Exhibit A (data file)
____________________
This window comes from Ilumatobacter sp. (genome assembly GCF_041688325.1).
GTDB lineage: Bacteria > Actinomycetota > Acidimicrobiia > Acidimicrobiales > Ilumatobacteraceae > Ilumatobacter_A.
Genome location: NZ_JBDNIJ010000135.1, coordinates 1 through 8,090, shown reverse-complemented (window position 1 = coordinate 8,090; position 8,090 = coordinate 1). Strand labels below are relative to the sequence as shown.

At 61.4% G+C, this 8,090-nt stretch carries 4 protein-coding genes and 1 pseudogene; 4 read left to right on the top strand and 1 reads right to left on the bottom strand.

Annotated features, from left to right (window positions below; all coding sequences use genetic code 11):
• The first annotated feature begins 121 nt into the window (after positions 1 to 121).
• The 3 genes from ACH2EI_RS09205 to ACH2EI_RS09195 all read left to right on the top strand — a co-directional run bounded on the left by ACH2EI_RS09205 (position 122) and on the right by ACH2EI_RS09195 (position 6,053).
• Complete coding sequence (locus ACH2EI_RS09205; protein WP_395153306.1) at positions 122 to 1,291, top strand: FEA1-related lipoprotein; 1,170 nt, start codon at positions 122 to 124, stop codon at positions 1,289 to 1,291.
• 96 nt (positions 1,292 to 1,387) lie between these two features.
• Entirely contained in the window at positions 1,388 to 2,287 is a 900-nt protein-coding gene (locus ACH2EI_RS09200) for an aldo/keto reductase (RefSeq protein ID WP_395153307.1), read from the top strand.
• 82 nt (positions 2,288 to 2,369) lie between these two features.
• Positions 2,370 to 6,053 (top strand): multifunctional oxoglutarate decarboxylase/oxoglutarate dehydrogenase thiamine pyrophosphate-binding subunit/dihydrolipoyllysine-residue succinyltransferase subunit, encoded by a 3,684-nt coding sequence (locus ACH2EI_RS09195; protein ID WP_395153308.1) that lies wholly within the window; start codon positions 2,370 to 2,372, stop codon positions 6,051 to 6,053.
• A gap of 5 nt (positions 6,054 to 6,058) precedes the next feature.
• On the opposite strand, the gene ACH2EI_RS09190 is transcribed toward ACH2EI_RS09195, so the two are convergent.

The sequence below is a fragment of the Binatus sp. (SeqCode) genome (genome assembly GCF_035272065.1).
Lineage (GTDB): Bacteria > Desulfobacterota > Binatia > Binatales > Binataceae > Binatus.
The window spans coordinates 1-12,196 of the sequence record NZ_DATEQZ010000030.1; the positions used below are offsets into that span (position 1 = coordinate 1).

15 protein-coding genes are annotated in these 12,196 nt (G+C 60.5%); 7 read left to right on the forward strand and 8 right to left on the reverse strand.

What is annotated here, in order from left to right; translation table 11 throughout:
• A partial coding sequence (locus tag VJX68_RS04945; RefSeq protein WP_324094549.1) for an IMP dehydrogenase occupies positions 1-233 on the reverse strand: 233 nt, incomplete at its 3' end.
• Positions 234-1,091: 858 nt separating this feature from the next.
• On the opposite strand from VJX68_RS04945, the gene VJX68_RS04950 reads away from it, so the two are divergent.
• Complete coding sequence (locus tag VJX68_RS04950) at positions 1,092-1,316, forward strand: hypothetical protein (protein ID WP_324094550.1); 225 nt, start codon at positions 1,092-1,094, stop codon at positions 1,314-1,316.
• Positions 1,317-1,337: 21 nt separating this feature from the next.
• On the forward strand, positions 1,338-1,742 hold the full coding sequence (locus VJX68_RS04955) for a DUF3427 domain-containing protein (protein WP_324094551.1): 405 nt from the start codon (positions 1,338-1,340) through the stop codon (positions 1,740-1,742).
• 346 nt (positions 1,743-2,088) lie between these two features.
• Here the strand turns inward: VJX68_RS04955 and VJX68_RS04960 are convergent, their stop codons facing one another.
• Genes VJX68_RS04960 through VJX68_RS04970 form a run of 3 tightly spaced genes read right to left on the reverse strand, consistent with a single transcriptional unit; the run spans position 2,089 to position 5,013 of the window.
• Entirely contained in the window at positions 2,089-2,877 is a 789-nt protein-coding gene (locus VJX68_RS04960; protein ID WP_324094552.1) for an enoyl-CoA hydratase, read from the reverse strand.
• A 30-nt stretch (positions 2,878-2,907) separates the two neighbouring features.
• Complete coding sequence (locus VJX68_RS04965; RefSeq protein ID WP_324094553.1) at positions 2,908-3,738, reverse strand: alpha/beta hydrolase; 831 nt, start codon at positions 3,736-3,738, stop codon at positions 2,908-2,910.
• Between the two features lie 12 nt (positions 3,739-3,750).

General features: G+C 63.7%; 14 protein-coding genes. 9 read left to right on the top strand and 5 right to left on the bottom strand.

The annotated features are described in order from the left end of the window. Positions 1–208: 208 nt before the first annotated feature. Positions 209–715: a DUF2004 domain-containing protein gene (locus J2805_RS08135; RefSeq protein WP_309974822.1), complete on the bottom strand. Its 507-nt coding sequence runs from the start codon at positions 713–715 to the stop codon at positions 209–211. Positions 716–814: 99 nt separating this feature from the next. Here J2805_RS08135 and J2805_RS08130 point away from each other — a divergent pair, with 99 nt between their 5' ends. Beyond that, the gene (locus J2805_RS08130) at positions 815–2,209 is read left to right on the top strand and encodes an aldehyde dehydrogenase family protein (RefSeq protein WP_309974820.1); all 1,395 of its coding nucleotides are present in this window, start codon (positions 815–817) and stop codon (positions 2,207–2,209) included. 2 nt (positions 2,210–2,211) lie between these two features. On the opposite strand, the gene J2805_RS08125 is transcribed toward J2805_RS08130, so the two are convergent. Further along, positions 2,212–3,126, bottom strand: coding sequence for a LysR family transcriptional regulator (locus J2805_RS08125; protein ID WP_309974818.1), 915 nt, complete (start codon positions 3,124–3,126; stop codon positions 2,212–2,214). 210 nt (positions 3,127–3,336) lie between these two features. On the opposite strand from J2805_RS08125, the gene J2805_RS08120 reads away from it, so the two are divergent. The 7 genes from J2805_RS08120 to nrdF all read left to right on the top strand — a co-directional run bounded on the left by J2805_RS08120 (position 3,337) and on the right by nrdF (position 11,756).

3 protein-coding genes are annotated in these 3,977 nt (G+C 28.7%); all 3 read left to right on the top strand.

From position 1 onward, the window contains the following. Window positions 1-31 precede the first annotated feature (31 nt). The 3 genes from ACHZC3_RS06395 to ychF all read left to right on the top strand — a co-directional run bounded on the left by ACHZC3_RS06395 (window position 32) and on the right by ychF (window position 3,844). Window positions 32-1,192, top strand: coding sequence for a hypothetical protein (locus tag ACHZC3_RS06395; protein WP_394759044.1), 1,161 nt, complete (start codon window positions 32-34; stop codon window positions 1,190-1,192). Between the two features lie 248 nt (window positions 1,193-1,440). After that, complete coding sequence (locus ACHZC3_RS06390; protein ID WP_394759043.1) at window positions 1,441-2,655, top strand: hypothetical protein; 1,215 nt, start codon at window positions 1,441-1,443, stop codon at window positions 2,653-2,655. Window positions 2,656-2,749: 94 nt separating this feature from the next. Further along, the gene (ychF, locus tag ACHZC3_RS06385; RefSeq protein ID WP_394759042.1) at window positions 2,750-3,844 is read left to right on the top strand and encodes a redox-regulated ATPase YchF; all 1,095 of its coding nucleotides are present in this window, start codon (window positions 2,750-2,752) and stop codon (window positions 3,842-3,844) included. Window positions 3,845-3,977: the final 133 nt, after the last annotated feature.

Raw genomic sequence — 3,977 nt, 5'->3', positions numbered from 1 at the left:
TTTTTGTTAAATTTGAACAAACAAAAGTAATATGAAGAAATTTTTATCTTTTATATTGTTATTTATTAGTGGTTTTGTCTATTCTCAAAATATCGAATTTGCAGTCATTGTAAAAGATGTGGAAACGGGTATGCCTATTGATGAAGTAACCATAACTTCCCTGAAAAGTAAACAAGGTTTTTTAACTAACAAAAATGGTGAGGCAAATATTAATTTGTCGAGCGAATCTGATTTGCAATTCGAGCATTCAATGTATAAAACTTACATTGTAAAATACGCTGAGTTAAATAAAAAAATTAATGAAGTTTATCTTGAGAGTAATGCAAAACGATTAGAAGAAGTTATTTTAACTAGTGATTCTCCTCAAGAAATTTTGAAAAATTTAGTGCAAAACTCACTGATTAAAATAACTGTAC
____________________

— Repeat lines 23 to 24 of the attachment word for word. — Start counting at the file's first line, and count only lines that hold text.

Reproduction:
• Complete coding sequence (locus tag VJX68_RS04950) at positions 1,092-1,316, forward strand: hypothetical protein (protein ID WP_324094550.1); 225 nt, start codon at positions 1,092-1,094, stop codon at positions 1,314-1,316.
• Positions 1,317-1,337: 21 nt separating this feature from the next.